John Allison said that the aim of the awards was to be as international as possible. Though each country had its own particular challenges, there was one topic in common – money. But that playing safe led to artistic poverty. The awards wanted to celebrate diversity, new and emerging artists needed support and they wished to celebrate great performers. Of course, though they could not recognise all areas they wished to also include the unsung and the non-singing. He finished with a fascinating thought, that great art requires risk taking and that if a company did not fail a few times it wasn’t trying enough.
The awards were presented by Nicholas Owen who presents a programme on the radio station Classic FM. The recipients made no speeches, with Owen simply providing a summary of the judges’ comments.
The Readers Award went to Jonas Kaufmann, who collected the award in person. The Award for World Premiere went to George Benjamin’s Written on Skin which was premiered at the Aix-en-Provence Festival in 2012.
The Young Singer award went to British soprano Sophie Bevan, who collected her award in person. She was described as having a lovely voice and an engaging personality with a commitment to giving a dramatic performance. Another young professional, conductor Daniele Rustioni, described as having great leadership potential, received the Newcomer Conductor or Director award.
Netherlands Opera’s production of Rimsky Korsakov’s The Legend of the Invisible City of Kitezh, directed by Dmitri Tcherniakov, received the new production award. The judges thought it the production of a lifetime, brilliantly executed by cast, chorus and orchestra.
The CD (Complete Opera) award went to Handel’s Alessandro on Decca, conducted by George Petrou. The CD Recital award went to Christian Gerhaher’s Romantic Arias which in the judges’ opinion married a peerless voice with meticulous programming and the singer’s quiet communication.
Cape Town Opera received the Chorus award. The judges commended the energy and commitment of the chorus, showing why a chorus can be the backbone of any company. The Conductor award went to Sir Antonio Pappano whose versatility, wide range of repertoire and his inspiring of a wide range of singers were commented on by the judges.
The Metropolitan Opera won the Access award. The judges referred to the way the Met was extending its reach and brand, creating a life-line to opera where opera is seldom performed.
The Royal Opera House, Covent Garden’s DVD of Puccini’s Il Trittico, conducted by Sir Antonio Pappano and directed by Richard Jonas, on Opus Arte, won the DVD award. For the judges it captured and enhanced the vivid contrasts of an integrated ensemble.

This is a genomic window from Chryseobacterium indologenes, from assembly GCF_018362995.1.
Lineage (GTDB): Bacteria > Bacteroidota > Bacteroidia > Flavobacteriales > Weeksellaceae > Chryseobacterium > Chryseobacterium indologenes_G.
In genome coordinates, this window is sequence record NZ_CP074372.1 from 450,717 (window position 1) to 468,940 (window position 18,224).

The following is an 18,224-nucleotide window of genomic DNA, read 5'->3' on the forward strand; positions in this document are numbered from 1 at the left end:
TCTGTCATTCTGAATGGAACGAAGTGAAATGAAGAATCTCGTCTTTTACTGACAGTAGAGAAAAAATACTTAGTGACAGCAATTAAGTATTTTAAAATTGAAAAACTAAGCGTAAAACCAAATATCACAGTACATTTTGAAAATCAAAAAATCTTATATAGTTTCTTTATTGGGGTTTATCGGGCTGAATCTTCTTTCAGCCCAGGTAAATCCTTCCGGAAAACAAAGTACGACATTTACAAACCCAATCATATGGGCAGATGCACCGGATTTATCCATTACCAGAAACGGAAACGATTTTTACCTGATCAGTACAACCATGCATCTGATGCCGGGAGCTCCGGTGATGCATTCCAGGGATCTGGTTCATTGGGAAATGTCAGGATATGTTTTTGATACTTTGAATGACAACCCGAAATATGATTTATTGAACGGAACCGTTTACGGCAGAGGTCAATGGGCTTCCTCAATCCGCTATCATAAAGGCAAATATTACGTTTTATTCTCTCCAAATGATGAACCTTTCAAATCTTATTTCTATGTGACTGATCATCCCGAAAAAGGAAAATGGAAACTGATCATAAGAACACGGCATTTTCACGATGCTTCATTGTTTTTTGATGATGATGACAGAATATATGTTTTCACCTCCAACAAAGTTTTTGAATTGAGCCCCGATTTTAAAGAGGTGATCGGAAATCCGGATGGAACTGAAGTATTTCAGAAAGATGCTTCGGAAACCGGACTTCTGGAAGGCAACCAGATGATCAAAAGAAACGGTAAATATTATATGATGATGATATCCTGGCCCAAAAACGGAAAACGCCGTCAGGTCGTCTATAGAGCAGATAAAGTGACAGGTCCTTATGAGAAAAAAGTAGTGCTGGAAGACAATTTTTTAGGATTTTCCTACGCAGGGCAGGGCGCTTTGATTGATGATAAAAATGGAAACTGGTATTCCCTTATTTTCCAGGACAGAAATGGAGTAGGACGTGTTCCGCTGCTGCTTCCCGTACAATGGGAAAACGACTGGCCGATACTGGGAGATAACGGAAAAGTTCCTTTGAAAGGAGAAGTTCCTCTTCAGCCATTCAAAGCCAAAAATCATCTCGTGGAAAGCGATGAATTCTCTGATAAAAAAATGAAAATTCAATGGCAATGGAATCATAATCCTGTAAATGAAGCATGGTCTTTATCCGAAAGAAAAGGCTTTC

The Lighting Design award went to Paule Constable who was described as a painter in light in the service of the director and the piece. Antony McDonald won the Set Designer award. For the judges he was one of the best designers around, creating striking, beautiful, dramatically potent designs. Costume Design award went to Buki Schiff, commended for her fantastically inventive style and attention to details.
The Festival award went to the Salzburg Festival which the judges thought had injected a new dynamic into one of the oldest and most prestigious festivals. The Philanthropist award was received by Sir Peter Moores for his 50 years of support for innovation in opera, accessibility and the opening of doors, making opera possible.
The Rediscovered Work was Marc-Antoine Charpentier’s David et Jonathas performed by Les Arts Florissants. The Orchestra Award, presented by Dame Janet Baker, went to the Metropolitan Opera Orchestra. The orchestra was described as consistently good and rising to new heights. The Opera Company award went to Oper Frankfurt, a prime example today of a proper ensemble revitalised for the 21 century.
Jonas Kaufmann collect his second award, for Male Singer, being described a phenomenon for his intelligence, range of vocal colours and wide range of roles. Female singer went to Nina Stemme, an astonishingly versatile artist and the world’s leading Wagnerian soprano.
The lifetime achievement award went to Sir George Christie who was chairman of Glyndebourne Opera from 1958 to 1999. In his speech of thanks Sir George said that the award meant a great deal to him, coming from jurors who were also critics who had on many occasions taken him to task. he also thanked his wife and his parents, Sir John and Lady Christie, who founded Glyndebourne.
Robert Hugill